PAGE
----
Gopalan et al. (2012) (7) described the properties of blackcurrant anthocyanins (such as delphinidin-3-O-glucoside, delphinidin-3-O-rutinoside, cyanidin-3-O-glucoside, and cyanidin-3-O-rutinoside), phenolic acids, and flavonols.
They reported that it had positive effects in treating diabetes, high blood pressure, and cardiovascular, eye, kidney, and neurodegenerative diseases.
Mulberries contain alkaloids and flavonoids both of them are antioxidants. Anthocyanins are the main compound found in mulberries. They have anti-obesity, anti-cholesterol properties, and also help protect the liver (Zhang et al., 2018) (8).
Cancer and Berries, a protective effect
A review by Kristo, Klimis-Zacasa, and Sikalidis (2016) (9) on the protective effects of berries against cancer found that the antioxidant properties of berries protect DNA from damage and also regulate the growth -or proliferation rates of malignant and premalignant cells (this is known as apoptosis).
By acting upon premalignant cells and causing them to regress, they help prevent the onset of cancer and even delay its progression into full-blown cancer.
The exact mode of action is not yet clear, but some pathways by which antioxidants found in edible berries act upon cancer have been identified.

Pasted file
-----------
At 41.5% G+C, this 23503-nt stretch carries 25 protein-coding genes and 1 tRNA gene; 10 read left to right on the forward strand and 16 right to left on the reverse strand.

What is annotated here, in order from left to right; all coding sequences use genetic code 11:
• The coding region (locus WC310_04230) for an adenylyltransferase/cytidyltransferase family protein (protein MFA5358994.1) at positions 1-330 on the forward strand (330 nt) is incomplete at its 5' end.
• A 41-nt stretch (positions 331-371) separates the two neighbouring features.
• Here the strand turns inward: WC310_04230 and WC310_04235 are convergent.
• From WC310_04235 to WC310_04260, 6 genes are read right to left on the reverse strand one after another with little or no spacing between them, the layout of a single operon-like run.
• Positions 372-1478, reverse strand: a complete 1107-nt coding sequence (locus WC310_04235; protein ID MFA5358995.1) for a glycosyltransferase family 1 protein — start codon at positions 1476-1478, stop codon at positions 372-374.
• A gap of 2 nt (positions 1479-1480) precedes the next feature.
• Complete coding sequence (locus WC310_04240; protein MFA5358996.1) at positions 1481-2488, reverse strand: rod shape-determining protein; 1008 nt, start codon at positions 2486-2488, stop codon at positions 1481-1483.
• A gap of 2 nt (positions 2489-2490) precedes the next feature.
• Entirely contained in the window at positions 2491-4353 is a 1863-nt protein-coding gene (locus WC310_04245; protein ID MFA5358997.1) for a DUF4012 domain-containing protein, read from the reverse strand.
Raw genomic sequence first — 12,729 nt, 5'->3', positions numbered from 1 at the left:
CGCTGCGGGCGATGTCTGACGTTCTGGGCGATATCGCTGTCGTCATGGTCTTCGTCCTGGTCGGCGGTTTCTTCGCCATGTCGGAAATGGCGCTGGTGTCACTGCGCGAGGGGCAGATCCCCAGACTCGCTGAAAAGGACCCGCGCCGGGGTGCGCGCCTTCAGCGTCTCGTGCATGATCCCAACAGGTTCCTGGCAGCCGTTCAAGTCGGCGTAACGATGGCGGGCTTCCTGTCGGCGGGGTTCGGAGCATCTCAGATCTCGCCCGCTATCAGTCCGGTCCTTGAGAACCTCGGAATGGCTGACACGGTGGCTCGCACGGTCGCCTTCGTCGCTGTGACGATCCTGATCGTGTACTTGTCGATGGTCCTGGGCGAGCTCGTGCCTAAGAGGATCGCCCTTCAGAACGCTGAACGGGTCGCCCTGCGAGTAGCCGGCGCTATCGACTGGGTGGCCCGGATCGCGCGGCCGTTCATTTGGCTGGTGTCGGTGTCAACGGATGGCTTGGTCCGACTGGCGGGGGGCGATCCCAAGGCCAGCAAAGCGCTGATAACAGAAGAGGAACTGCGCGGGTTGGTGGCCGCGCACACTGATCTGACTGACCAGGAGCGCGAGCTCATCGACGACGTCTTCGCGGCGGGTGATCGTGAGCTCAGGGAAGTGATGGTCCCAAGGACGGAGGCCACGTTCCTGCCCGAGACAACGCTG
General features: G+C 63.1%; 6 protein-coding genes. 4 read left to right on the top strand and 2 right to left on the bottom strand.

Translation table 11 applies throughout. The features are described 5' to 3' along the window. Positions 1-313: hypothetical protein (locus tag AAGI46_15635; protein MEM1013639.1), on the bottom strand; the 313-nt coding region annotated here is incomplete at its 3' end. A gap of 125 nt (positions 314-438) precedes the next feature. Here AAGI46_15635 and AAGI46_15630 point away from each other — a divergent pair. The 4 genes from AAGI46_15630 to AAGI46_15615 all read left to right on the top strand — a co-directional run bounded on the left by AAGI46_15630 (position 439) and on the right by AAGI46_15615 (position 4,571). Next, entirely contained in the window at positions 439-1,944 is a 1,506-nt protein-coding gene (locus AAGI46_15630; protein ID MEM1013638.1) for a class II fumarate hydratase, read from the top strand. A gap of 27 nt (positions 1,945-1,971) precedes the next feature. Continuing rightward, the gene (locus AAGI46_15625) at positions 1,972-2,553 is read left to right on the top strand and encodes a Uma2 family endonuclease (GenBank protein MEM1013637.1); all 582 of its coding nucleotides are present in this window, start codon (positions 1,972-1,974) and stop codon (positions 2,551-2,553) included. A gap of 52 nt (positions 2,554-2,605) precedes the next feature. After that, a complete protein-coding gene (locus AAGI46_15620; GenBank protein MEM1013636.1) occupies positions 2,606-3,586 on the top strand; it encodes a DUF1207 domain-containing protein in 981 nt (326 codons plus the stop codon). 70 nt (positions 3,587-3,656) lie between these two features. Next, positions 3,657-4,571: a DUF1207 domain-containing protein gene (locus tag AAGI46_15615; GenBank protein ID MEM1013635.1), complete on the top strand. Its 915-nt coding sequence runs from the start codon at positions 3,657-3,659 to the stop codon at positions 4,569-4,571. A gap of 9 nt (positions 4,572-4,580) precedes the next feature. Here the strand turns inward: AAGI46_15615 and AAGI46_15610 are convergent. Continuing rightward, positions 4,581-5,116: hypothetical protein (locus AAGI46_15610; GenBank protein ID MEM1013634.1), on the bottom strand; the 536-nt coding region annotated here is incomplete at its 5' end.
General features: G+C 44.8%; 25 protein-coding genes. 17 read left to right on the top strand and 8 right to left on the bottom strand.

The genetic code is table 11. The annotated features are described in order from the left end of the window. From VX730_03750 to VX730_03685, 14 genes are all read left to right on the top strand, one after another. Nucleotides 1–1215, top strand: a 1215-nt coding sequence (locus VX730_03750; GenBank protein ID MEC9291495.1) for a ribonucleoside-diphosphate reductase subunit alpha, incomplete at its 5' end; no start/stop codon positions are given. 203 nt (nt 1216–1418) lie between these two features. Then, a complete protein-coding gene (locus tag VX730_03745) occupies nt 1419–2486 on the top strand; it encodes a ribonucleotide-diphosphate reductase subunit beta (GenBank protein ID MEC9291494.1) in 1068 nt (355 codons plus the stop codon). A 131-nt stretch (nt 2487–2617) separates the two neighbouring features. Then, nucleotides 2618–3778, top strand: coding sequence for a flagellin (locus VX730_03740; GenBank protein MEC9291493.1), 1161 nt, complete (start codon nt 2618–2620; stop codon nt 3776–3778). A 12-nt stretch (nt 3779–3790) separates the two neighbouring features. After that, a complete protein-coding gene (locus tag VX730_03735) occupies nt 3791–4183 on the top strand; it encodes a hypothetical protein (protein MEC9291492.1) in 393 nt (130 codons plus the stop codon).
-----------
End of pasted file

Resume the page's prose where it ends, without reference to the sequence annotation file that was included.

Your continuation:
The authors concluded that: "Edible berries have been demonstrated to extend chemoprevention in cancer primarily of the Gastrointestinal tract as well as breast and to a lesser degree of liver, prostate, pancreas and lung."
Additionally, being a natural food, administrated as part of a balanced diet, it has no negative side effects.
Berry administration [is] a plausible and potentially useful dietary strategy to reduce the risk of cancer and help cancer patients with disease prognosis. Kristo et al. (2016)(9)
Include berries in your daily diet
Incorporating natural antioxidants into your diet by adding a handful of berries seems a very sensible choice.
They appear to have a significant effect on many diseases, especially those related to oxidative stress.
Their natural phenolic compounds plus their Vitamin C and fiber content make them ideal as a part of your balanced daily diet.
A wide variety of berries whether fresh or frozen (frozen berries have the same content of polyphenols and vitamins as fresh ones - and are an ideal way to eat them off-season during the long winter months).
Measurement of the antioxidant activity of anthocyanin extracts from blueberries showed there was no significant difference between fresh, dried, and frozen blueberries. Lohachoompol (2004) (10)
As they are natural fruits, they have no toxic side effects and they are a tasty and healthy option for desserts, breakfast, or even part of your salads.
References and Further Reading
(1) Pizzino G, Irrera N, Cucinotta M, et al. (2017). Oxidative Stress: Harms and Benefits for Human Health. Oxid Med Cell Longev. 2017;2017:8416763